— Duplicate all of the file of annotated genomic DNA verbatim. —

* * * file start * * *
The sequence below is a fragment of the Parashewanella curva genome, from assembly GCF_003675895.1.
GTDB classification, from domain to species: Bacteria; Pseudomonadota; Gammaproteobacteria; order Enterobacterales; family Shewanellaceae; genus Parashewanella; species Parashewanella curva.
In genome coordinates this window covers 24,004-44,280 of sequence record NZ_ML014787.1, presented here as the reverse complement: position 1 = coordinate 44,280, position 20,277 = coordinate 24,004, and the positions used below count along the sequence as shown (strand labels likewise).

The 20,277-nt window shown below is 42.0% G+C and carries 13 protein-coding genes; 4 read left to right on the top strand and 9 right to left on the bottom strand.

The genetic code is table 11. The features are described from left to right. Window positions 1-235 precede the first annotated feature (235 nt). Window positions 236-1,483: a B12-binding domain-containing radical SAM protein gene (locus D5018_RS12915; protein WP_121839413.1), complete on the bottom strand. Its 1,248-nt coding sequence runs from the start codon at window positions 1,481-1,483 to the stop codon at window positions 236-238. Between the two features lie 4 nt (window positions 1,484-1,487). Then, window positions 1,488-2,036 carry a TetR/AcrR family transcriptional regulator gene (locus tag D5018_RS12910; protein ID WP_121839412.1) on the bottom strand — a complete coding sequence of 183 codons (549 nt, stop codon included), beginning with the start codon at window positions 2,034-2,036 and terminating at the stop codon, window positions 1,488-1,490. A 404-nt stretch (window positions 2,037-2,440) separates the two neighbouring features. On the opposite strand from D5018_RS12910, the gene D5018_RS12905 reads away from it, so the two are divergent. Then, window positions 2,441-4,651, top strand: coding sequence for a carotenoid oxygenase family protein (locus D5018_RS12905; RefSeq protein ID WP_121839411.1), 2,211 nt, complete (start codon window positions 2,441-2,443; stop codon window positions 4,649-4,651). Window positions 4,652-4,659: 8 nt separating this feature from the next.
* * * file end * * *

The sequence below is a fragment of the Parashewanella curva genome, from assembly GCF_003675895.1.
GTDB classification, from domain to species: Bacteria; Pseudomonadota; Gammaproteobacteria; order Enterobacterales; family Shewanellaceae; genus Parashewanella; species Parashewanella curva.
In genome coordinates this window covers 24,004-44,280 of sequence record NZ_ML014787.1, presented here as the reverse complement: position 1 = coordinate 44,280, position 20,277 = coordinate 24,004, and the positions used below count along the sequence as shown (strand labels likewise).

The 20,277-nt window shown below is 42.0% G+C and carries 13 protein-coding genes; 4 read left to right on the top strand and 9 right to left on the bottom strand.

The genetic code is table 11. The features are described from left to right. Window positions 1-235 precede the first annotated feature (235 nt). Window positions 236-1,483: a B12-binding domain-containing radical SAM protein gene (locus D5018_RS12915; protein WP_121839413.1), complete on the bottom strand. Its 1,248-nt coding sequence runs from the start codon at window positions 1,481-1,483 to the stop codon at window positions 236-238. Between the two features lie 4 nt (window positions 1,484-1,487). Then, window positions 1,488-2,036 carry a TetR/AcrR family transcriptional regulator gene (locus tag D5018_RS12910; protein ID WP_121839412.1) on the bottom strand — a complete coding sequence of 183 codons (549 nt, stop codon included), beginning with the start codon at window positions 2,034-2,036 and terminating at the stop codon, window positions 1,488-1,490. A 404-nt stretch (window positions 2,037-2,440) separates the two neighbouring features. On the opposite strand from D5018_RS12910, the gene D5018_RS12905 reads away from it, so the two are divergent. Then, window positions 2,441-4,651, top strand: coding sequence for a carotenoid oxygenase family protein (locus D5018_RS12905; RefSeq protein ID WP_121839411.1), 2,211 nt, complete (start codon window positions 2,441-2,443; stop codon window positions 4,649-4,651). Window positions 4,652-4,659: 8 nt separating this feature from the next.